Neighborhood Watch, Elizabeth Sawin, Grist Magazine
Elizabeth Sawin has always had neighbors and always had a garden.
The fact that she paid more attention to her garden than to her
lawn and that she sometimes kept bees, chickens, and a compost pile
led to some minor conflicts with her neighbors. This gave Sawin an
idea: Maybe the watchful eyes of neighbors could be used to keep
neighborhoods 'green.' If neighbors can politely encourage each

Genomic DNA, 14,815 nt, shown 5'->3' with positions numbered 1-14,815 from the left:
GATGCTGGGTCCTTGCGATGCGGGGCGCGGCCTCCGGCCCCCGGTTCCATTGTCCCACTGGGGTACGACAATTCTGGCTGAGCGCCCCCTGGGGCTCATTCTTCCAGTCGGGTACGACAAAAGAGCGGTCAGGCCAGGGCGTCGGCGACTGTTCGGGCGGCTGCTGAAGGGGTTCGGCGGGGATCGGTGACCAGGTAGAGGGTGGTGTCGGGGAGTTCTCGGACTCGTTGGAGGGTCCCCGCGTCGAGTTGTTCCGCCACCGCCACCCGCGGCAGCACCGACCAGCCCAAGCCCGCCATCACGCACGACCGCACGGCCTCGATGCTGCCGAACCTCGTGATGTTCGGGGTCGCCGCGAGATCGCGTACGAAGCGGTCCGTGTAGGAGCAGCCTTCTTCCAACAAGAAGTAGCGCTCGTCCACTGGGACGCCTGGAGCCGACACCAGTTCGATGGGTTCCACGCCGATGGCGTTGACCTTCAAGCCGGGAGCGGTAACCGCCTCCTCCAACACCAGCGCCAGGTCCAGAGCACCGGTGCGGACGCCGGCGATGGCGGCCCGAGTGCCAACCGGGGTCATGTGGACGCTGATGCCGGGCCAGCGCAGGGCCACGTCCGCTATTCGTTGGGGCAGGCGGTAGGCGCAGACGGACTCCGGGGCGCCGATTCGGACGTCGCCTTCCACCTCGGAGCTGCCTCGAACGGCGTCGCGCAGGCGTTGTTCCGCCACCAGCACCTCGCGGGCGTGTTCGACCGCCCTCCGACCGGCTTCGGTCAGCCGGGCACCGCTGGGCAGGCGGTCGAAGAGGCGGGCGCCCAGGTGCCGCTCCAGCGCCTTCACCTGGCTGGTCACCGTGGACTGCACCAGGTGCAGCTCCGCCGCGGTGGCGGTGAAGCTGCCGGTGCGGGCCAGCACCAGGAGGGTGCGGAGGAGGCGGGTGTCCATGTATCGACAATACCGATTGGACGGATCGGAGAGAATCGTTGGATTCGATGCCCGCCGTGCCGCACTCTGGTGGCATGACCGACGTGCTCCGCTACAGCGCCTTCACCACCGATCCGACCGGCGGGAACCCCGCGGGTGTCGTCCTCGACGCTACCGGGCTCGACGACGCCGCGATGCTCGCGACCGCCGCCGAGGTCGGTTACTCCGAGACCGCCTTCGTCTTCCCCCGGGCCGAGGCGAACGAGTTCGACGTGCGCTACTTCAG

other to keep their yards up to the neighborhood standard of
acceptable maintenance, why can't neighbors 'support and encourage
each other into happily - even joyfully - making choices that take
the wider world into consideration?' For instance, why not point
out the fact that your neighbor's car gets lousy gas mileage, or
that the food they buy is 'grown on farms that pollute the
Mississippi River?' Ms. Sawin now lives on a farm she co-owns with
21 other families and has found pleasure in making collaborative
choices based on environmental communal concerns.